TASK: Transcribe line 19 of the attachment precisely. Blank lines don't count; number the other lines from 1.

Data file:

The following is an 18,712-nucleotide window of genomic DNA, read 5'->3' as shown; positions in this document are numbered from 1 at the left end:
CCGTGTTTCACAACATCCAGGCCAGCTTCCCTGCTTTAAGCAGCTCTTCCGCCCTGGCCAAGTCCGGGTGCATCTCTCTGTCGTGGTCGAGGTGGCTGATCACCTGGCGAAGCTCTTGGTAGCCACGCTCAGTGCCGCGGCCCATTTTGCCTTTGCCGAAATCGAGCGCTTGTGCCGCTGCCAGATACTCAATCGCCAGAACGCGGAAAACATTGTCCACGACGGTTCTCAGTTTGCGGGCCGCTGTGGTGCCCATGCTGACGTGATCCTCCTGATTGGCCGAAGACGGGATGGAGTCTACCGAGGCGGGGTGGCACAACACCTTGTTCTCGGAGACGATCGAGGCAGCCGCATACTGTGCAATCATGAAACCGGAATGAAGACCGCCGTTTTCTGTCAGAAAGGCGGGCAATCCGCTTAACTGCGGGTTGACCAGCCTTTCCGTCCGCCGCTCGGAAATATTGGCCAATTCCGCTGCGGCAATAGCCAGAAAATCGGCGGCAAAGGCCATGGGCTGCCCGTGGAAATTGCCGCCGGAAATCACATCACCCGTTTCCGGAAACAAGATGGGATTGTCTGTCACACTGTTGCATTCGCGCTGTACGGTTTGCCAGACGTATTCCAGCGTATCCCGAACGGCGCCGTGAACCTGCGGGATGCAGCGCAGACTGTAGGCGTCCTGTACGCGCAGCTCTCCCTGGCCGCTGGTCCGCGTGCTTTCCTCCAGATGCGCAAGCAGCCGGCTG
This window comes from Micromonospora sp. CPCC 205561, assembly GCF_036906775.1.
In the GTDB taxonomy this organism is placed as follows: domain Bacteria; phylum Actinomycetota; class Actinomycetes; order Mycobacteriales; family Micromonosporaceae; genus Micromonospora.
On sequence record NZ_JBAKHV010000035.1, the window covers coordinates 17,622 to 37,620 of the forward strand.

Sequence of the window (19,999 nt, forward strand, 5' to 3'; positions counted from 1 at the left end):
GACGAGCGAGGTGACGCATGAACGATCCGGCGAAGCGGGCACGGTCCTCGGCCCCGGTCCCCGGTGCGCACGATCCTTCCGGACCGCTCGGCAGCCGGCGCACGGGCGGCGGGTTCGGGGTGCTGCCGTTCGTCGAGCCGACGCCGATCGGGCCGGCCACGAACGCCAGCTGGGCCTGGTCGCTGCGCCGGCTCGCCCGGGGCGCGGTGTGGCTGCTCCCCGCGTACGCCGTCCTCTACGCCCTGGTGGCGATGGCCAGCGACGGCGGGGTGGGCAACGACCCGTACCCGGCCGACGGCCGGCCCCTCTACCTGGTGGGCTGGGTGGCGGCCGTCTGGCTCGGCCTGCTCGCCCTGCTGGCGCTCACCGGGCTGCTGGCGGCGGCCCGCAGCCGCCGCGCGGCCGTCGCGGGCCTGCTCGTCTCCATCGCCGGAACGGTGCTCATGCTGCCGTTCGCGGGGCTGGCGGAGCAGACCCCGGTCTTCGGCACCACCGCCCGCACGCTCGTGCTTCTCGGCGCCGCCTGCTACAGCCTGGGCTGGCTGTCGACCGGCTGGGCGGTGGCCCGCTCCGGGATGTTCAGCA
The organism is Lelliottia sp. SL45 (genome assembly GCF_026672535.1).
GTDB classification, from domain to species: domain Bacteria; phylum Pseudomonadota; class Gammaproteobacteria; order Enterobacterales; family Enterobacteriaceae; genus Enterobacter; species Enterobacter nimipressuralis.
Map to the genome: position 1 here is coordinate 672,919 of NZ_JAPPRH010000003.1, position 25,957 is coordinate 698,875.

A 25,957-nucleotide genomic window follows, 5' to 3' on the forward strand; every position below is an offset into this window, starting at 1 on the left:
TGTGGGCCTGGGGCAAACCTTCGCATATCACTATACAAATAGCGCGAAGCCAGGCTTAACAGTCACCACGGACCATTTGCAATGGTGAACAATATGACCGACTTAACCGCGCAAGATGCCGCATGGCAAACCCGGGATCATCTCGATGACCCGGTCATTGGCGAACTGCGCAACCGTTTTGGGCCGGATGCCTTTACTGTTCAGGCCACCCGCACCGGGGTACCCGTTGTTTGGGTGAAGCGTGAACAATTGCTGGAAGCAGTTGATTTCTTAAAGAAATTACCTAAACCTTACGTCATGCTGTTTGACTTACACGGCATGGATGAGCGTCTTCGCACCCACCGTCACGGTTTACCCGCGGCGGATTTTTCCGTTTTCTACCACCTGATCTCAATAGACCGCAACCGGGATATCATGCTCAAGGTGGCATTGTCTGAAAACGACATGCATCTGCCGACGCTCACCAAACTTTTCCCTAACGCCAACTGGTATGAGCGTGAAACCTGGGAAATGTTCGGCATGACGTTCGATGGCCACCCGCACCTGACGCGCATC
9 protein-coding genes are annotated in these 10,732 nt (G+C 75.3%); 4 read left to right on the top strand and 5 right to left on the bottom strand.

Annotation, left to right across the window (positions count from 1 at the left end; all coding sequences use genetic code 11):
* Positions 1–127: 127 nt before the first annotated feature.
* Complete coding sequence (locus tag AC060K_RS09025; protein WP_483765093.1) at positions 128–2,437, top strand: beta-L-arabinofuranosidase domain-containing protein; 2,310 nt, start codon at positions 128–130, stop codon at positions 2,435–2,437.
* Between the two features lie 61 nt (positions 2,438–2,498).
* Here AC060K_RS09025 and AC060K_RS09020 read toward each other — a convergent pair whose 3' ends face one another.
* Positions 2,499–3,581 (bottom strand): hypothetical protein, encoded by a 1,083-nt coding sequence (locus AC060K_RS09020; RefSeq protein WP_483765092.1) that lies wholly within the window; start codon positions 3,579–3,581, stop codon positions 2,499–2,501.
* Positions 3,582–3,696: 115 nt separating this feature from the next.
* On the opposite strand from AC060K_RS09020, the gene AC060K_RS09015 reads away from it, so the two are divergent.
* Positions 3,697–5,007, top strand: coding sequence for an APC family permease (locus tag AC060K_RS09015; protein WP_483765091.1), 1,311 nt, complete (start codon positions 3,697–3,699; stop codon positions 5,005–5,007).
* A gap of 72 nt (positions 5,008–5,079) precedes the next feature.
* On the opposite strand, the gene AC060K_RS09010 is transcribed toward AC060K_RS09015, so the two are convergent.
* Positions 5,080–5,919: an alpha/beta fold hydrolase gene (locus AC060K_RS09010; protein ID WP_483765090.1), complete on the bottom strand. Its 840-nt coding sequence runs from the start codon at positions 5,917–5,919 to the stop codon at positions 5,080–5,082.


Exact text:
* Positions 2,499–3,581 (bottom strand): hypothetical protein, encoded by a 1,083-nt coding sequence (locus AC060K_RS09020; RefSeq protein WP_483765092.1) that lies wholly within the window; start codon positions 3,579–3,581, stop codon positions 2,499–2,501.